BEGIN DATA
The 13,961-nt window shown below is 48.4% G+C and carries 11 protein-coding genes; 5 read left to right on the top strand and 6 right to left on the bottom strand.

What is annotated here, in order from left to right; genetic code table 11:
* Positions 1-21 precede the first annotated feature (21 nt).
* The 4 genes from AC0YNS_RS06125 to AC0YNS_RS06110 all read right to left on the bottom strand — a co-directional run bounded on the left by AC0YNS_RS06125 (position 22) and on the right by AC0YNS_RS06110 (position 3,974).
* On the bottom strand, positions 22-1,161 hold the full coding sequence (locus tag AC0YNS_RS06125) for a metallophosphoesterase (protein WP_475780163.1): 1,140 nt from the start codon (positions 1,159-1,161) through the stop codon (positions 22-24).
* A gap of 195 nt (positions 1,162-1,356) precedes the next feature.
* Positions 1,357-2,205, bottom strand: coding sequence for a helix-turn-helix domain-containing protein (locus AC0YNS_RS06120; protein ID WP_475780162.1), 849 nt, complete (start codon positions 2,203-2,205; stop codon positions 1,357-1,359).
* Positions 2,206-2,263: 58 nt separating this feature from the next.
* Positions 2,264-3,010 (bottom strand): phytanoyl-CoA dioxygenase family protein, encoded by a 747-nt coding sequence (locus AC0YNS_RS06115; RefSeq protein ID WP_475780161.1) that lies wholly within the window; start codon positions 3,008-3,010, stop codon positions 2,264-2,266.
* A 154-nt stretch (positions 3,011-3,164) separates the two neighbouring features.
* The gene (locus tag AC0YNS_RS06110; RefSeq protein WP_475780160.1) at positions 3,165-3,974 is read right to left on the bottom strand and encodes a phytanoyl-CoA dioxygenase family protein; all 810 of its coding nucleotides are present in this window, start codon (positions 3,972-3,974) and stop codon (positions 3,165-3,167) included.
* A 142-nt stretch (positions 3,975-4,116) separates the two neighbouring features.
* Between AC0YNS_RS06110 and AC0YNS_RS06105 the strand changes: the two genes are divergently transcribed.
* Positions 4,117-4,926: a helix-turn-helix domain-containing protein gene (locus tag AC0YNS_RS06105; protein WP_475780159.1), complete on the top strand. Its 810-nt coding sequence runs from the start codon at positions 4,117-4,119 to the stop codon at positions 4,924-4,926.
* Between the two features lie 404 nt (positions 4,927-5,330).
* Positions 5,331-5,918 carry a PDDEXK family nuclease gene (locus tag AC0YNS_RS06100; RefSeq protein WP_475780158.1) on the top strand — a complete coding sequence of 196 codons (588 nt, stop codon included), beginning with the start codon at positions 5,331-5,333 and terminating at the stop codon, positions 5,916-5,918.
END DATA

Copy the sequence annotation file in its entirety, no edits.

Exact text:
The 13,961-nt window shown below is 48.4% G+C and carries 11 protein-coding genes; 5 read left to right on the top strand and 6 right to left on the bottom strand.

What is annotated here, in order from left to right; genetic code table 11:
* Positions 1-21 precede the first annotated feature (21 nt).
* The 4 genes from AC0YNS_RS06125 to AC0YNS_RS06110 all read right to left on the bottom strand — a co-directional run bounded on the left by AC0YNS_RS06125 (position 22) and on the right by AC0YNS_RS06110 (position 3,974).
* On the bottom strand, positions 22-1,161 hold the full coding sequence (locus tag AC0YNS_RS06125) for a metallophosphoesterase (protein WP_475780163.1): 1,140 nt from the start codon (positions 1,159-1,161) through the stop codon (positions 22-24).
* A gap of 195 nt (positions 1,162-1,356) precedes the next feature.
* Positions 1,357-2,205, bottom strand: coding sequence for a helix-turn-helix domain-containing protein (locus AC0YNS_RS06120; protein ID WP_475780162.1), 849 nt, complete (start codon positions 2,203-2,205; stop codon positions 1,357-1,359).
* Positions 2,206-2,263: 58 nt separating this feature from the next.
* Positions 2,264-3,010 (bottom strand): phytanoyl-CoA dioxygenase family protein, encoded by a 747-nt coding sequence (locus AC0YNS_RS06115; RefSeq protein ID WP_475780161.1) that lies wholly within the window; start codon positions 3,008-3,010, stop codon positions 2,264-2,266.
* A 154-nt stretch (positions 3,011-3,164) separates the two neighbouring features.
* The gene (locus tag AC0YNS_RS06110; RefSeq protein WP_475780160.1) at positions 3,165-3,974 is read right to left on the bottom strand and encodes a phytanoyl-CoA dioxygenase family protein; all 810 of its coding nucleotides are present in this window, start codon (positions 3,972-3,974) and stop codon (positions 3,165-3,167) included.
* A 142-nt stretch (positions 3,975-4,116) separates the two neighbouring features.
* Between AC0YNS_RS06110 and AC0YNS_RS06105 the strand changes: the two genes are divergently transcribed.
* Positions 4,117-4,926: a helix-turn-helix domain-containing protein gene (locus tag AC0YNS_RS06105; protein WP_475780159.1), complete on the top strand. Its 810-nt coding sequence runs from the start codon at positions 4,117-4,119 to the stop codon at positions 4,924-4,926.
* Between the two features lie 404 nt (positions 4,927-5,330).
* Positions 5,331-5,918 carry a PDDEXK family nuclease gene (locus tag AC0YNS_RS06100; RefSeq protein WP_475780158.1) on the top strand — a complete coding sequence of 196 codons (588 nt, stop codon included), beginning with the start codon at positions 5,331-5,333 and terminating at the stop codon, positions 5,916-5,918.